So I talked a lot yesterday about good writing and bad writing, but not very much about Terry Pratchett’s writing. People don’t comment a lot about his writing. They write about his books, and his skills as a great storyteller, about his wonderful characters, and about his fantastic creation, the Discworld, and they write about his humour, but not very much about his writing. And don’t get me wrong, I’m not saying those things aren’t top quality.
His storytelling is second to none. His Discworld creation is so real and so convincing that you feel you could easily live in it. His characters are realer than real, so real that when he died, a lot of his fans imagined his characters going on without him and one of his characters, Death, even announced Pratchett’s death over Twitter, as though Death as a Pratchett character really does have an independent existence apart from the books. Pratchett is like Dickens in that respect; he could write characters so believable and so compelling that they assume an independent life which allows readers to….not so much forget, as to overlook the fact that they are fictional, as though it were merely a slightly unfortunate accident which could happen to anyone. And he was funny. Oh, my lord, he was funny.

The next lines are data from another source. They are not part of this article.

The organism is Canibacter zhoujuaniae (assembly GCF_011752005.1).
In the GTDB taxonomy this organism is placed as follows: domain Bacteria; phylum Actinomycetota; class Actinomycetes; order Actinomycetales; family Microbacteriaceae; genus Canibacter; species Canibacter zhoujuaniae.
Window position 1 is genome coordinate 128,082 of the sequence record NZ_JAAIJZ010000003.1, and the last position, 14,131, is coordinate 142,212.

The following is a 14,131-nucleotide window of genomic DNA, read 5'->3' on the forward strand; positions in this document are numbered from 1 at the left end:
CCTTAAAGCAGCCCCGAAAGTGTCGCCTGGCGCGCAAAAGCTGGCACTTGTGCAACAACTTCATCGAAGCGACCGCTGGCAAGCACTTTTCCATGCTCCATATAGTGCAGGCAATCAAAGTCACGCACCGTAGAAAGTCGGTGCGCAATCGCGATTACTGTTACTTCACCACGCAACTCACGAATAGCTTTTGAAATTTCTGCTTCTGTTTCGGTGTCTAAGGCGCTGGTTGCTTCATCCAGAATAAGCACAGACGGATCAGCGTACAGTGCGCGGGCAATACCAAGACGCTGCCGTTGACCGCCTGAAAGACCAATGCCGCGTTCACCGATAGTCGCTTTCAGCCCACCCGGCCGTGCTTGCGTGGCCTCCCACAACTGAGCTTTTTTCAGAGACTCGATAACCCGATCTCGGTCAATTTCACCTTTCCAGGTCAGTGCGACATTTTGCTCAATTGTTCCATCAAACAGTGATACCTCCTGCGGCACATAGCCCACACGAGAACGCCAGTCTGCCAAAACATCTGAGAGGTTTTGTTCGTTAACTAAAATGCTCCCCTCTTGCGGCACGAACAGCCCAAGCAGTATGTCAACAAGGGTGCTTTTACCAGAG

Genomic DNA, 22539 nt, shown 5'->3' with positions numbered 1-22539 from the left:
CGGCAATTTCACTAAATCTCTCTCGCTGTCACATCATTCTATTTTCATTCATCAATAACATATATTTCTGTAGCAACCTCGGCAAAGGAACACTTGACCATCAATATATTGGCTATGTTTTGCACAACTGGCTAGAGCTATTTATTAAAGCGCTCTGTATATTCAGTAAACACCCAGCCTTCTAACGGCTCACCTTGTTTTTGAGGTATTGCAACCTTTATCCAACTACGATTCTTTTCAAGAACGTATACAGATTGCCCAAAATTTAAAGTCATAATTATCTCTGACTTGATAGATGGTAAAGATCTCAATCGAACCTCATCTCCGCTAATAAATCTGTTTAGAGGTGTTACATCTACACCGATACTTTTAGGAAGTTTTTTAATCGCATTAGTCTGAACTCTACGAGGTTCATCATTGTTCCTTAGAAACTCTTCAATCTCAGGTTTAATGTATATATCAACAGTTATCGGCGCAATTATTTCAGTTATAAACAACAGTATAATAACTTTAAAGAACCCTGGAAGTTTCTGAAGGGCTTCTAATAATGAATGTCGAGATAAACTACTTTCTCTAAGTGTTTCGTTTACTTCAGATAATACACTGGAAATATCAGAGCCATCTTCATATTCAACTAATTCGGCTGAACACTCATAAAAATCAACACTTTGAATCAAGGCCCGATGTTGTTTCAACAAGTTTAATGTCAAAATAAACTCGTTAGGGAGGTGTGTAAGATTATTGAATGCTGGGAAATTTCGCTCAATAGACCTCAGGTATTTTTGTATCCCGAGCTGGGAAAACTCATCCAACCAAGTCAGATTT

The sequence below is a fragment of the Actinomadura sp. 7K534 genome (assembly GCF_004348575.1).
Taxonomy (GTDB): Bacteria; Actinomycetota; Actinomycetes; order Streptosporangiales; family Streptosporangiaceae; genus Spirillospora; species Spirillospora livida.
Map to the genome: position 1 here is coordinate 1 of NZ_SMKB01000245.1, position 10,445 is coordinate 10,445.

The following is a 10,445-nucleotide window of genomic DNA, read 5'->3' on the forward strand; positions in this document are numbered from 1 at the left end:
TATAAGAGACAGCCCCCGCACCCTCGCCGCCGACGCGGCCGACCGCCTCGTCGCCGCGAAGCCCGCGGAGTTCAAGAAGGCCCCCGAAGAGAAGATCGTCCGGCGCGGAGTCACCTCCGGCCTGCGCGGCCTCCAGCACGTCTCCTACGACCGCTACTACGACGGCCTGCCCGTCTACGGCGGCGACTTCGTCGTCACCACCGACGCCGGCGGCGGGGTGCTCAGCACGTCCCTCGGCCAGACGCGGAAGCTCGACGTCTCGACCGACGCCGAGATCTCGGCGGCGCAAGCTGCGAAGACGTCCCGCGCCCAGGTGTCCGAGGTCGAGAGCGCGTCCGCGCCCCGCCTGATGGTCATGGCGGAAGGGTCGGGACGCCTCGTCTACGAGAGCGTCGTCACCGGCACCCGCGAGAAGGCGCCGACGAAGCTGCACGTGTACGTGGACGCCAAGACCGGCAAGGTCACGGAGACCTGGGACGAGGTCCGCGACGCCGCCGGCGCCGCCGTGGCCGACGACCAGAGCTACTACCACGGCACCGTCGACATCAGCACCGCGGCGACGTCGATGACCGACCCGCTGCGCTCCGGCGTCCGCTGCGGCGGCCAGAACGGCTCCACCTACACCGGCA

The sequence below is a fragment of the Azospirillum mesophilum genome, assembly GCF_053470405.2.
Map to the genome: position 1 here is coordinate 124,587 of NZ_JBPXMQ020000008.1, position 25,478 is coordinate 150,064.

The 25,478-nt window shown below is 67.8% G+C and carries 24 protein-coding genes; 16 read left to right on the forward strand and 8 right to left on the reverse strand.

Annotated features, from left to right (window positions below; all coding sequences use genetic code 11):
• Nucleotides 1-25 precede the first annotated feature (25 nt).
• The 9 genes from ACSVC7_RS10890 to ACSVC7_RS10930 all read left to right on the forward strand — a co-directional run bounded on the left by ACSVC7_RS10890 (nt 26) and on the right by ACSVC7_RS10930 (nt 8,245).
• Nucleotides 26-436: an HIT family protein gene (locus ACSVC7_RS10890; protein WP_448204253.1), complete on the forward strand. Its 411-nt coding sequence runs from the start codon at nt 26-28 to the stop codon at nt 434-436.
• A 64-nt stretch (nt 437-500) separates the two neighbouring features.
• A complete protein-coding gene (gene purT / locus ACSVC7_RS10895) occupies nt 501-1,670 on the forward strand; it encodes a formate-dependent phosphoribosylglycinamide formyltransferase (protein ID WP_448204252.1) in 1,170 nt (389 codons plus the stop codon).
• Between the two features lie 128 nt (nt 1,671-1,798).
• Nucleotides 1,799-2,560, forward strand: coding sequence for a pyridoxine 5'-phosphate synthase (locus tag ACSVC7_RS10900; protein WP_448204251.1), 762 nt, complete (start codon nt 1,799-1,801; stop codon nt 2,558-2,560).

I’ve already written here about his jokes and you can Google any number of his one-liners and just enjoy the brilliance of his extraordinarily inventive mind allayed to his stupendous skill with words. I write funny myself occasionally, and I know how hard it is to do well. And not just to write a few amusing posts, but to bring the funny consistently, to such a high standard, again and again and again and again, for over forty books, well, that is something else again. That is genius.